Juggling Act

'Mummy I hate you and your dresses are disgusting...'

Ouch, my four year old sure knows how to hurt me. Once her insults start targeting my favourite leopard print frock I know we're on very shaky, painful ground.

I am not looking forward to the next couple of hours. My daughters and I have reached that ugly, time stretches into a black hole part of the day, when silver stars burn out and collapse under their own weight. It's the witching hour(s), the time travel between 5pm and 8pmwhen everything is harder, takes longer and I am at my weakest. And tonight, the words of a four year old won't easily brush off my fake tanned skin. Even my glue on false eyelashes are starting to wilt under the pressure.

Long ago I had managed to lose the self imposed Wonder Woman crown under the vast collection of Barbies crammed into the pink storage box along with the loose, worn out glitter pens. As the mother of two small girls and the wife of a good, golden headed man, I knew I couldn't do it all, have it all and be a domestic goddess and a demon in the bedroom. Although I managed to throw out that super woman nonsense I still cannot wipe away the mother guilt that seeps heavily into my soft, mushy heart.

You see, I've returned to full time work for the first time since I had children seven years ago. I skip out of the house each morning, my handbag packed with my favourite fuchsia lipstick, a padded Pleasure State bra plus my shorthand notebook. Sneaking out of the front door just as the cheeky kookaburra's are clearing their throats makes my heart sing. I am happy for the first time, in a long, long time. I smile, soaking in the lilac morning light before getting in my car.

I didn't realise how lost I had been without a paid job. A job that has helped my brain waves rediscover their silver, zapping rhythms independent of controlled crying routines, dirty sandpits, playground politics and endless routine. Unsuspectedly I had allowed my identity as a woman become secondary to my role as mother, nurturer and keeper of everyone else's happiness. At last I felt like myself again and I had missed her.

But isn't there always a rub, when something is too good to be true? Alas the sting in the tail, the obstacle that breaks my stride is my guilt. A whisper that sometimes gets a little louder, especially when I'm tired, not able to do canteen duty, or have forgotten to fill out the lunch order, that I am depriving my girls because I am not with them 24/7. How do I make up for this hole? Bribery, corruption and then the spoiling that I can't resist when it comes to the greatest loves of my life. I'm fearful of the terrible consequences that come from relying on such shallow tools to soothe my guilt.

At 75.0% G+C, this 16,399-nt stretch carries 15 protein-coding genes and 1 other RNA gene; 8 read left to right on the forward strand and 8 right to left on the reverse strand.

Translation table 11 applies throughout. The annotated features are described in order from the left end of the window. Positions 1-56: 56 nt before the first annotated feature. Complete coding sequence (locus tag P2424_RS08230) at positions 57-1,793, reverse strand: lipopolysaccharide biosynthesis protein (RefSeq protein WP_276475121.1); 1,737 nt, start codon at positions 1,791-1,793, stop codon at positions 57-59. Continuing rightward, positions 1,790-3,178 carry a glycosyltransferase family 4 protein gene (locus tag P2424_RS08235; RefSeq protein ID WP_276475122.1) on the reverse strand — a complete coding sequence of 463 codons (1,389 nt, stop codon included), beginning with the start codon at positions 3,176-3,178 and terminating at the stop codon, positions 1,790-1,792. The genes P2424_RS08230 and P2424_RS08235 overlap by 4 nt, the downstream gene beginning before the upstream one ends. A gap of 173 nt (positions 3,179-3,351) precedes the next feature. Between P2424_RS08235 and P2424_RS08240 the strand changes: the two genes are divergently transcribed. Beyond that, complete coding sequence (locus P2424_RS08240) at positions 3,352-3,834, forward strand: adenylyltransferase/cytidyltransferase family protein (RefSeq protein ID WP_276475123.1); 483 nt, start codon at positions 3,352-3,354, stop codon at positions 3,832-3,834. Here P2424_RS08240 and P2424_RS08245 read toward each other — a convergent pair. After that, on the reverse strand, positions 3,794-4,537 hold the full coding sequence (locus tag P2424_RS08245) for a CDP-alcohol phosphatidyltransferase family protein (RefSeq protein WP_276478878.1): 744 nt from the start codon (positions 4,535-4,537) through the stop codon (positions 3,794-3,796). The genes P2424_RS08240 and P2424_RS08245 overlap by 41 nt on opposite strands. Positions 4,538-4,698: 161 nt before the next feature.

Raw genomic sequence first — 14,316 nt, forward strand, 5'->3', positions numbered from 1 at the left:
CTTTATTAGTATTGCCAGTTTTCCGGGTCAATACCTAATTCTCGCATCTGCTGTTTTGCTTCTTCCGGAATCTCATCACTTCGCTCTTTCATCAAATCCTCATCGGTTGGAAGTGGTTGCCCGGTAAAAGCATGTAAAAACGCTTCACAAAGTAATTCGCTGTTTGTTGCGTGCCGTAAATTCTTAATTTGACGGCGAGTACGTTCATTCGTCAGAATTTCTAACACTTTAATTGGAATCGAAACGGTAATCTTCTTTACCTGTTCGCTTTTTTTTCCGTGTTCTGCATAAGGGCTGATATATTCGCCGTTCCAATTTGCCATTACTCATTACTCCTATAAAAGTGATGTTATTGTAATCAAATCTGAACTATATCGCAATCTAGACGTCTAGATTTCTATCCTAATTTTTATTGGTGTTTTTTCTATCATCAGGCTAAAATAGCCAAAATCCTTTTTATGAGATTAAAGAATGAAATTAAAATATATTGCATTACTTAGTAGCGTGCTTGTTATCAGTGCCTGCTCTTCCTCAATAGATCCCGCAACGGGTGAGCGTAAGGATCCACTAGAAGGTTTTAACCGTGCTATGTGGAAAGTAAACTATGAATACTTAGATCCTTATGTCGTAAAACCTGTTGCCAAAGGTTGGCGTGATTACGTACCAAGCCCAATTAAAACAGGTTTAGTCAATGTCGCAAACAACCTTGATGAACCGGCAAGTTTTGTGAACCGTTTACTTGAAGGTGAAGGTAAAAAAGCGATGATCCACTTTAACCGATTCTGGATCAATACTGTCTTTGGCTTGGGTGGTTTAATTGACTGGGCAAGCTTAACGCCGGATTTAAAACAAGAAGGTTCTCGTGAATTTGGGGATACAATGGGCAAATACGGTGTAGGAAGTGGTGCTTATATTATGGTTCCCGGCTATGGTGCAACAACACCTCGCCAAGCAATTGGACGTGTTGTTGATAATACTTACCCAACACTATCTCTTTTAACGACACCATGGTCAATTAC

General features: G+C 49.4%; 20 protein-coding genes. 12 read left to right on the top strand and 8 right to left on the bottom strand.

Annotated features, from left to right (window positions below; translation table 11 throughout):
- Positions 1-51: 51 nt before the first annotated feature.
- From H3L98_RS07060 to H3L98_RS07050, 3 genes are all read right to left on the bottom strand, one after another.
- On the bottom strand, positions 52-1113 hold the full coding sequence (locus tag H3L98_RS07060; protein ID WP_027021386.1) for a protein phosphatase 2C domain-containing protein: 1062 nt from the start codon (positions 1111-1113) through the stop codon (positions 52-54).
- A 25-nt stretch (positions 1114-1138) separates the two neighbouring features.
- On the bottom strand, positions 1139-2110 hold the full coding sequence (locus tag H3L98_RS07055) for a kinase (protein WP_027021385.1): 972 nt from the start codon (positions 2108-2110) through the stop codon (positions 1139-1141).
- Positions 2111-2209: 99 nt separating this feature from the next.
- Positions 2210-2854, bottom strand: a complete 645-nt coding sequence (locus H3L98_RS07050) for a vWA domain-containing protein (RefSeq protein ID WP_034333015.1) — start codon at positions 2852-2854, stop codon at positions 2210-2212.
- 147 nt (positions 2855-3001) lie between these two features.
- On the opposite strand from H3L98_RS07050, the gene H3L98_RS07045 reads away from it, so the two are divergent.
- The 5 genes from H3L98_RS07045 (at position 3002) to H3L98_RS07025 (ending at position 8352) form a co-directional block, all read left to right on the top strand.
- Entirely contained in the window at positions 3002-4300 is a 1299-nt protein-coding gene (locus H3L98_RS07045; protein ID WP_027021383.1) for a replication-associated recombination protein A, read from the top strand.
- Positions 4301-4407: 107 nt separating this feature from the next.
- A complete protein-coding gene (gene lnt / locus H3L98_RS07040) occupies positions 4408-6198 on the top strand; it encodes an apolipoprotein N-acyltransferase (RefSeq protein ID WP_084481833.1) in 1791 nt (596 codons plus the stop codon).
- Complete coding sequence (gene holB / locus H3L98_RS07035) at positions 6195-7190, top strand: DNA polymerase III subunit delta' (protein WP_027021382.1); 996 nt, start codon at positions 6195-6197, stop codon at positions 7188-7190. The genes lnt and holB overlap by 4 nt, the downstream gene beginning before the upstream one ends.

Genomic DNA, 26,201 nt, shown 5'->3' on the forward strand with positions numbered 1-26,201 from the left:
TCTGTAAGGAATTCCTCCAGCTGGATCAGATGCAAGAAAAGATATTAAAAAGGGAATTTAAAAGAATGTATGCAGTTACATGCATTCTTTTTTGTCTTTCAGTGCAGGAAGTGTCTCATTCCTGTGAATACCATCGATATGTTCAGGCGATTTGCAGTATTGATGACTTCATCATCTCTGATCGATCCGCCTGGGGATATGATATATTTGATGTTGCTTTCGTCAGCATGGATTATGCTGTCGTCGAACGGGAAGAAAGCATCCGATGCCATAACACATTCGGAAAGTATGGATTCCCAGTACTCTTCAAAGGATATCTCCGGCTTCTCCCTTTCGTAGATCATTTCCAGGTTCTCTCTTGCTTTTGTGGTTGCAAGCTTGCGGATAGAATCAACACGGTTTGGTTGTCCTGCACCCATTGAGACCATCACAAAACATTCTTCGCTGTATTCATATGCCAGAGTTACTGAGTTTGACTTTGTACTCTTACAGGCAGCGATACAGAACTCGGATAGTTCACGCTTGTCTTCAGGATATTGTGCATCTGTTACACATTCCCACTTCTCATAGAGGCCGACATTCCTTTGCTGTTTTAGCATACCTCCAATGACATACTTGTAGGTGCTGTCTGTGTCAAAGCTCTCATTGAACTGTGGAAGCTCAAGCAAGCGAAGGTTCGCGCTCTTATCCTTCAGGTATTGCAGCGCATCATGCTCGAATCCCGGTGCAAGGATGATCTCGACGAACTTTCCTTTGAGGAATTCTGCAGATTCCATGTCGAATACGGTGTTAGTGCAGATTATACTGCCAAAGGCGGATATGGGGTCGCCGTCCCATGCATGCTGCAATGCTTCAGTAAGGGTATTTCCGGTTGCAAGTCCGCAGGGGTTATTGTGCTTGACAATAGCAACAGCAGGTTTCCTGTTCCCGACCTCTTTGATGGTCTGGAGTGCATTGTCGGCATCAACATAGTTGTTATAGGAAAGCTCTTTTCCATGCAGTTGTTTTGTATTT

Are you also weary of the endless studies about how soft parenting styles are turning our kids into juvenile delinquents? I try not to read them, and I won't read them. Tough love has never been my style... But there is that whisper again that I'm turning my daughters into spoilt brats who have no boundaries and believe the world owes them.

Of course, mothers are to blame for all that is wrong with their children, it is never the fathers... Hey, I have spend years and many hours dealing with 'mother issues' when I see my therapist each fortnight. Rarely do we hear about how your father issues have ruined your life forever. And no, I'm not neurotic... well not too much. Oh but I know I am a soft touch and my daughters can smell my vulnerability.

'Mummy, will you pick me up early from preschool today?' says my youngest daughter.

'Sure, I'll get you just before your afternoon tea and we can have some special time before we pick up Allegra from school', I reply.

Bolting from work and a record breaking trip around Coles I make it to the pre school gates just as the class is sitting down on their miniature plastic chairs to start on their cheese and fruit snacks. I crouch down next to my cherubic child.

'I'm NOT ready to go yet!'

'But, but you wanted me to pick you up early...'

'This is my favourite part of the day, I'm NOT going yet..'

I pull up one of the spare weeny plastic chairs and squish next to my indignant daughter, waiting for her to be 'ready' to leave day care. I'm a bad mother, bad mother... she would rather be here than spending time with me. But my husband doesn't have the same inner dialogue. I don't know any men that do. So why do we do it?

A girlfriend of mine buys her sons Lego, she calls it Lego guilt. If she feels like she has had an especially busy week at work a quick trip to K Mart is compulsory. The shopping bags sit on the kitchen bench top, in time for her sons to discover their treats once they're home from school. Her boys don't ask or whinge to get the latest Lego, my friend simply does it to make herself feel better.

I do the same. Not with Lego, but I like to have a treat for my girls most afternoons. Not top shelf toys, but sometimes a punnet of fresh raspberries, Vegemite scrolls, colouring in books, textas, Bubble-o-Bill ice blocks and the 'occasional' Barbie. Why? Because I put this ridiculous pressure on myself and won't back my mothering skills.

I've sought the wisdom of the iconic Ita Buttrose, who I am lucky enough to sit next to and work with every day.

'Jessica, guilt means you've done something wrong. You haven't done anything wrong.'

Yes, she's right, going back to full time work is not wrong, it is so right for me. Maybe not for all of us, but it has given me my sparkle back. And that my dear Allegra and Giselle means I am the best mummy I can possibly be for you, because I am happy. And going back to work also means I can afford to buy you Barbies dream house.

First appeared in Sunday Life magazine.